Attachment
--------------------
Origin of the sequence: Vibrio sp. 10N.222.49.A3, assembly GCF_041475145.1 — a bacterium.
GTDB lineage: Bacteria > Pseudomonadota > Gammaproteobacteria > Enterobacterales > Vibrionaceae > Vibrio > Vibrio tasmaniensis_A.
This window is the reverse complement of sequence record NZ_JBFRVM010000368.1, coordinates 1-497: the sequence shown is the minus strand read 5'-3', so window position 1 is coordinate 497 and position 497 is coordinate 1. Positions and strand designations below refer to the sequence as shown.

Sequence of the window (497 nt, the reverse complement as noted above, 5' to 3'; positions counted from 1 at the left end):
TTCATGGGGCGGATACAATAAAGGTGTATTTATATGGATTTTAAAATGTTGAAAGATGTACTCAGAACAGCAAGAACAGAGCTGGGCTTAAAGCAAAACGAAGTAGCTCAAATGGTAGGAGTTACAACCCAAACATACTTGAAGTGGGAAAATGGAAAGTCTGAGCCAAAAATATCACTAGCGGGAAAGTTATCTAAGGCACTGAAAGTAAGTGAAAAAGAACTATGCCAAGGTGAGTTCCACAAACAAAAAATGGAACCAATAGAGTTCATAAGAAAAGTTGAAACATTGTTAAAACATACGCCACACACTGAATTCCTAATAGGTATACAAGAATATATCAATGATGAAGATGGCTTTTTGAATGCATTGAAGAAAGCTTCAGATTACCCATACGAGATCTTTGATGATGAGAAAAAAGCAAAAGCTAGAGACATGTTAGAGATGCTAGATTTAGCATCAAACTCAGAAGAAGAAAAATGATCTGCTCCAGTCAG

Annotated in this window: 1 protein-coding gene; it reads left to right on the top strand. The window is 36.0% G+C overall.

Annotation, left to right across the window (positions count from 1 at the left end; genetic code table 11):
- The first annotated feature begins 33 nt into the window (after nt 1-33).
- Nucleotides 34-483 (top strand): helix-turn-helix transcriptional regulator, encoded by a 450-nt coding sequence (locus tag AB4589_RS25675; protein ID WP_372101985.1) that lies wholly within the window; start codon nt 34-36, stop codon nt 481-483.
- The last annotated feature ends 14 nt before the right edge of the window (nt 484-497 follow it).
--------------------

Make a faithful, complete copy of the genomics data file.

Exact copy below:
Origin of the sequence: Vibrio sp. 10N.222.49.A3, assembly GCF_041475145.1 — a bacterium.
GTDB lineage: Bacteria > Pseudomonadota > Gammaproteobacteria > Enterobacterales > Vibrionaceae > Vibrio > Vibrio tasmaniensis_A.
This window is the reverse complement of sequence record NZ_JBFRVM010000368.1, coordinates 1-497: the sequence shown is the minus strand read 5'-3', so window position 1 is coordinate 497 and position 497 is coordinate 1. Positions and strand designations below refer to the sequence as shown.

Sequence of the window (497 nt, the reverse complement as noted above, 5' to 3'; positions counted from 1 at the left end):
TTCATGGGGCGGATACAATAAAGGTGTATTTATATGGATTTTAAAATGTTGAAAGATGTACTCAGAACAGCAAGAACAGAGCTGGGCTTAAAGCAAAACGAAGTAGCTCAAATGGTAGGAGTTACAACCCAAACATACTTGAAGTGGGAAAATGGAAAGTCTGAGCCAAAAATATCACTAGCGGGAAAGTTATCTAAGGCACTGAAAGTAAGTGAAAAAGAACTATGCCAAGGTGAGTTCCACAAACAAAAAATGGAACCAATAGAGTTCATAAGAAAAGTTGAAACATTGTTAAAACATACGCCACACACTGAATTCCTAATAGGTATACAAGAATATATCAATGATGAAGATGGCTTTTTGAATGCATTGAAGAAAGCTTCAGATTACCCATACGAGATCTTTGATGATGAGAAAAAAGCAAAAGCTAGAGACATGTTAGAGATGCTAGATTTAGCATCAAACTCAGAAGAAGAAAAATGATCTGCTCCAGTCAG

Annotated in this window: 1 protein-coding gene; it reads left to right on the top strand. The window is 36.0% G+C overall.

Annotation, left to right across the window (positions count from 1 at the left end; genetic code table 11):
- The first annotated feature begins 33 nt into the window (after nt 1-33).
- Nucleotides 34-483 (top strand): helix-turn-helix transcriptional regulator, encoded by a 450-nt coding sequence (locus tag AB4589_RS25675; protein ID WP_372101985.1) that lies wholly within the window; start codon nt 34-36, stop codon nt 481-483.
- The last annotated feature ends 14 nt before the right edge of the window (nt 484-497 follow it).